While every investment practitioner knows (or should know) how to derive an efficient frontier under Modern Portfolio Theory (MPT), ask the next investment professional you meet how to select the most appropriate portfolio from the frontier. Chances are they won’t remember. The answer, of course, is to select the one that maximizes expected utility.
What the heck does “maximize expected utility” mean?
Maximizing expected utility means to maximize the expected tradeoff between risk and return. The step of applying a utility function can be easy for practitioners to forget because, while necessary, once a utility function has been decided, practitioners will probably keep using it ad infinitum without ever revisiting it.
Economists in general have a strong preference for a family of utility functions that assume Constant Relative Risk Aversion (CRRA). The idea of CRRA is you feel as much pain from losing half your money as you feel joy from doubling it.
Figure 1. CRRA: Symmetric scoring of good and bad outcomes
Fig. 1 illustrates a possible CRRA utility function for comparing possible outcomes in terms of relative wealth. The horizontal axis denotes Relative Wealth Ratio (RWR), to allow easy comparison of one outcome to another. The vertical axis depicts the score associated with that RWR.
The chart above calls attention to three particular outcomes: no difference in wealth (RWR = 1.0), doubling your wealth (RWR = 2.0), and losing half your wealth (RWR = 0.5). The chart indicates that no change in wealth (RWR = 1.0) has a score of 0. Meanwhile doubling your wealth (RWR = 2.0) has a score of approximately 0.5, and losing half your wealth (RWR = 0.5) has the opposite score, -0.5. In other words, this utility function is risk-neutral: it values differences in relative wealth symmetrically. The implication is that a sequence of doubling your money one year and then losing half the next is scored the same as if your money had never changed in the first place.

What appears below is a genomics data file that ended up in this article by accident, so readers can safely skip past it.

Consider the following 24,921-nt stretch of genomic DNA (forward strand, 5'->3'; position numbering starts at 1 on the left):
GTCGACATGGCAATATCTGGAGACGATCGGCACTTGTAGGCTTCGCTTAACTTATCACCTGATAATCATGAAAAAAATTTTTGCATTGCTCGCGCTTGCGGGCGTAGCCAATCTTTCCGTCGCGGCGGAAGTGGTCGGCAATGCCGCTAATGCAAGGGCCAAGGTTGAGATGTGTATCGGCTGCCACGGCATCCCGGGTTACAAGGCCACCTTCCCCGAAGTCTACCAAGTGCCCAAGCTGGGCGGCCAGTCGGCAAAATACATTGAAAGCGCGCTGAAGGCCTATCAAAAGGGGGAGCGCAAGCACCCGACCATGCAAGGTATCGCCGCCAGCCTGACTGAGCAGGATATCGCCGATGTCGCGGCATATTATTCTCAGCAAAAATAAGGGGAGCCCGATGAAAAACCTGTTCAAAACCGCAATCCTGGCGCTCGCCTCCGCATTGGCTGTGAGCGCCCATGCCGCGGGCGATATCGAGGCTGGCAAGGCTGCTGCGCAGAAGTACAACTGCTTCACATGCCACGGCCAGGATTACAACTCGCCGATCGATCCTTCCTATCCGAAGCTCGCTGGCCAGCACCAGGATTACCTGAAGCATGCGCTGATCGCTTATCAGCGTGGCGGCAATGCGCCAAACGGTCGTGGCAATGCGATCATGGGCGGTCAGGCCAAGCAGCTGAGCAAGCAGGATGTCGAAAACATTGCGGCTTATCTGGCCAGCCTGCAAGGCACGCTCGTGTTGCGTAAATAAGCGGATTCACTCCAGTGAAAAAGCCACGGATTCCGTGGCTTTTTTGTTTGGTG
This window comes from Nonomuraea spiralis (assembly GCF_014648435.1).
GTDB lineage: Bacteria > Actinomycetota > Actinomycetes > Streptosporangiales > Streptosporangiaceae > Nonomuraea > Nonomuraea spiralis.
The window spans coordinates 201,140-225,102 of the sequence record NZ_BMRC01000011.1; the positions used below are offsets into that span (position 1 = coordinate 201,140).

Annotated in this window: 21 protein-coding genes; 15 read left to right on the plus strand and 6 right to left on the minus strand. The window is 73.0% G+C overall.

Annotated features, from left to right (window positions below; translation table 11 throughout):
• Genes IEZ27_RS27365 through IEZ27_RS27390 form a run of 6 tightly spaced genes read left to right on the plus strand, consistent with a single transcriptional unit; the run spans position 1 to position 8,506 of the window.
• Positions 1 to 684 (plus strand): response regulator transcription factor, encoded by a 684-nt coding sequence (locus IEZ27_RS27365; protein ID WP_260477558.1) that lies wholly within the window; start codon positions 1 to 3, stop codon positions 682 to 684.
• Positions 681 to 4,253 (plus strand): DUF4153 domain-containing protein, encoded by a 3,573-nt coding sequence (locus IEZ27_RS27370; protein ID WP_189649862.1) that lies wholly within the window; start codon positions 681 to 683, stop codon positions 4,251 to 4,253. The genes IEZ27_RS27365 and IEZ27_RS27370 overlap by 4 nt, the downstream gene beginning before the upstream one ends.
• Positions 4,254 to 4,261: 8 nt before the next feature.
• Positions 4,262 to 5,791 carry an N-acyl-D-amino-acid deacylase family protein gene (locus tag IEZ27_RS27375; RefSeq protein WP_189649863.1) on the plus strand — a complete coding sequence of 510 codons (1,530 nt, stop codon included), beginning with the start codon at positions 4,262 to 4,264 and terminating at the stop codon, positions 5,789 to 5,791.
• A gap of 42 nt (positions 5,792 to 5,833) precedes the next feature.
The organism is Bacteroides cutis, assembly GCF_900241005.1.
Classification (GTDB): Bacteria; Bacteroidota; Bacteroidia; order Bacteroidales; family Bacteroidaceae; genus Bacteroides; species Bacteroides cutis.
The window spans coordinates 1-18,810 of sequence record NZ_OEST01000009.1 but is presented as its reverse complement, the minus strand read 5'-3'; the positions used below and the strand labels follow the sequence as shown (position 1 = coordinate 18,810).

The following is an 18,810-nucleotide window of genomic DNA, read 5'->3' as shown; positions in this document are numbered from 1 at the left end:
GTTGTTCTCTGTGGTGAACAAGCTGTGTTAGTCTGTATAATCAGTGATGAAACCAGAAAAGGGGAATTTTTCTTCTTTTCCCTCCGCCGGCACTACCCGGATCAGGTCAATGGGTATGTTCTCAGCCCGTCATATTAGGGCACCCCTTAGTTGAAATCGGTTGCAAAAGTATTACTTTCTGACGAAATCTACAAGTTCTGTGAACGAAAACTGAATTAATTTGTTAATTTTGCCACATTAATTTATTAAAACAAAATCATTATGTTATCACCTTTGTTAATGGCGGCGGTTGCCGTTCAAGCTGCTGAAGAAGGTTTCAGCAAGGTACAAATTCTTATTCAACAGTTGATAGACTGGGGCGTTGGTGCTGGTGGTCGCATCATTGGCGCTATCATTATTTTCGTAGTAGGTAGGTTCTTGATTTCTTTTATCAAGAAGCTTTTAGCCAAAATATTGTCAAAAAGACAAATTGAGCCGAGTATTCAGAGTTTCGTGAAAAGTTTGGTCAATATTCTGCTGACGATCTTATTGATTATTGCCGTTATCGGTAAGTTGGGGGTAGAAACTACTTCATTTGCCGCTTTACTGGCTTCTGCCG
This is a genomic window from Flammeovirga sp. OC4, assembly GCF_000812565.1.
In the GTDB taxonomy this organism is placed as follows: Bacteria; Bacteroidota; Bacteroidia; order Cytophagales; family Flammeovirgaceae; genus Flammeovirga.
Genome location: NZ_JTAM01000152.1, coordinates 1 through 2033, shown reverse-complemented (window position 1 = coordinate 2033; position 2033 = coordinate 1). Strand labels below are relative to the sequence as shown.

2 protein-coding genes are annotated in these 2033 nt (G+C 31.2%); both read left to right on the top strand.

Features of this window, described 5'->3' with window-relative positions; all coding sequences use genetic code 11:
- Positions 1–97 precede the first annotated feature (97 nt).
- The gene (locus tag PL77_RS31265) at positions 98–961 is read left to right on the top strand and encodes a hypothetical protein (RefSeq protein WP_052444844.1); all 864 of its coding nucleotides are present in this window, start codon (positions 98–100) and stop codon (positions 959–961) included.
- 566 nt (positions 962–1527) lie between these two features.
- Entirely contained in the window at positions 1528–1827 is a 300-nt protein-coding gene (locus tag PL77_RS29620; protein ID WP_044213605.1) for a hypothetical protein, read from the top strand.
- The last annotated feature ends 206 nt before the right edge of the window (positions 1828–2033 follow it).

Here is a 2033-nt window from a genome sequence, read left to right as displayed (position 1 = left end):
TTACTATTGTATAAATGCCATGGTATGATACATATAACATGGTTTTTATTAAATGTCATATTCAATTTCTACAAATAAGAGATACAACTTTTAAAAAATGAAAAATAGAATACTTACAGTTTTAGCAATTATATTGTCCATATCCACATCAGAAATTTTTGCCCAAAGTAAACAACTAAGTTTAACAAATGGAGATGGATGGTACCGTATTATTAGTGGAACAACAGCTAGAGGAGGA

Economists find CRRA useful not because it describes human behavior, but because it makes it easier for them to solve hard problems (Louis Eeckhoudt 2005).
If you were to select a portfolio from the efficient frontier based on a CRRA function, you would keep rebalancing to that portfolio for the rest of your life. The portfolio you select at age 20 is the same one you hold at 50, at 70, at 90, etc.
In the early days of GuidedChoice, well before behavioral economics and behavioral finance became accepted and validated, we understood that CRRA did not describe how humans behave. We knew that typically, relative to enjoying gains humans are more averse to losing wealth. In his works, Markowitz has frequently distinguished between rational decision makers (RDMs) and human decision makers (HDMs) (Harry M. Markowitz 2014). We needed a utility function for HDMs.
So we came up with a departure from CRRA: the Bi-Constant Relative Risk Aversion (BiCRRA) utility function. BiCRRA feels your pain: it penalizes losses more than it values gains. Fig. 2 illustrates BiCRRA.
Figure 2. BiCRRA: Asymmetric scoring of losses relative to gains
Fig. 2 illustrates a much steeper decline in the score for losses (RWR < 1) than in Fig. 1. That is how loss aversion appears in a utility function. In Fig. 2, you cannot even see the point where you lose half your wealth (RWR = 0.5) because that point has a Score below -3.0.
Fig. 3 illustrates compares BiCRRA to CRRA.
Figure 3. BiCRRA vs CRRA: Loss-averse vs. Risk neutral Scoring
By applying BiCRRA to the distribution of wealth we expect over different time horizons, we can pinpoint the spot on the efficient frontier that maximizes expected utility for each horizon (Anichini 2018). To learn more about our unique methodology and how applying our methodology can help your participants, please click here.
Author: Thomas M. Anichini, CFA, Chief Investment Strategist